Toothpaste & Your Toddler’s Teeth

As you teach your child to brush her teeth, a lot of questions can arise. One of the most common ones we hear is, “Should my toddler be using toothpaste?”

Fluoride, Used Correctly, Is an Amazing Tool
Fluoride has been proven in numerous studies to strengthen teeth against decay, especially in children. Children aren’t necessarily more prone to cavities, but they are usually worse at brushing their teeth and getting all the nooks and crannies. This is why we use every tool we can get to prevent painful, destructive decay in your child’s teeth.

Fluoride Works Best Topically
Fluoride works best as a topical treatment. As it rests on teeth, it reinforces enamel, shielding your little ones’ teeth from erosion. Toothpaste is the perfect vehicle for fluoride because it is applied directly to the teeth daily.

How Much Fluoride Toothpaste is Appropriate?
Some parents are wary of fluoridated toothpaste, for fear of fluorosis. This is discoloration of the teeth (small white streaks) caused by ingesting too much fluoride. However, it takes a large amount of fluoride to cause problems. Most people only get trace amounts of fluoride from brushing teeth with fluoridated toothpaste, since they only brush, rinse, and spit.

The ADA recommends that you start using fluoridated toothpaste as soon as your child’s first tooth appears. However, because children have a tendency to swallow toothpaste, use only a small smear to start out with: only the size of a grain of rice.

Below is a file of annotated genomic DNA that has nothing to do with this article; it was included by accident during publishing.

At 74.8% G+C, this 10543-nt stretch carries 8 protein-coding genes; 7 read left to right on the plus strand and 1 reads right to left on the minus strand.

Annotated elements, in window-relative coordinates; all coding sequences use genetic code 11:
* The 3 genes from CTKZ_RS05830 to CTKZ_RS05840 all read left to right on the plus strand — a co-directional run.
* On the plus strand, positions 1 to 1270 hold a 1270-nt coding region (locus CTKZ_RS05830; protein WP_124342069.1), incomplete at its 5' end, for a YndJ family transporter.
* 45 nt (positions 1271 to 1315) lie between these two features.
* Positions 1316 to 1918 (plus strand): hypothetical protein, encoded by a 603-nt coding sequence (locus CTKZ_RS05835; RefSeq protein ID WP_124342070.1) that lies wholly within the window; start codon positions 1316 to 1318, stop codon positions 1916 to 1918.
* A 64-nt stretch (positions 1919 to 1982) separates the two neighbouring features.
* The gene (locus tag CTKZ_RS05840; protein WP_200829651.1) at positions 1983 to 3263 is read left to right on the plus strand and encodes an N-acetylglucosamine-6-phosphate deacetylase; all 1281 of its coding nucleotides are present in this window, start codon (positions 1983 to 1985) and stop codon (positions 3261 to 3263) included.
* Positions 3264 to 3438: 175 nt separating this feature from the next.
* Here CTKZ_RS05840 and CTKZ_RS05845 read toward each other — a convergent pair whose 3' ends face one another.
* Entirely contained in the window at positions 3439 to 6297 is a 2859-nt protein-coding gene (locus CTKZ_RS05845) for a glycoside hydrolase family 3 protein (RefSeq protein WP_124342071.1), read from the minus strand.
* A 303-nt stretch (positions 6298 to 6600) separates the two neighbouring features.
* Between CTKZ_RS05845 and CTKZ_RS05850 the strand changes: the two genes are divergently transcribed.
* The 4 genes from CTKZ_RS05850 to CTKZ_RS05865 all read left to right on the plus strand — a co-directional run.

As your child gets older and is better at spitting out toothpaste, you can upgrade to a pea-sized drop of toothpaste.

Some Tips for Teaching Your Child to Brush Their Teeth

  • Set a timer: We’re all supposed to brush for two minutes, two times a day. Very few people do. Set a timer to encourage your child to put in the full recommended time. Some phone apps will even divide the mouth into sections to focus on for smaller periods of time.
  • Sing a song: This is another great way to make the time pass while brushing teeth, so your child doesn’t get bored.
  • Educate them using fun experiments: Sometimes simple at-home experiments can illustrate the need for brushing so that it sinks into a child’s mind better.
  • Bring them into our office: We can professionally guide them in the best personal hygiene.
  • Brush together: Brush in a follow-the-leader style so that you can guide your child through all the steps of brushing, and supervise them as you get your own oral hygiene done!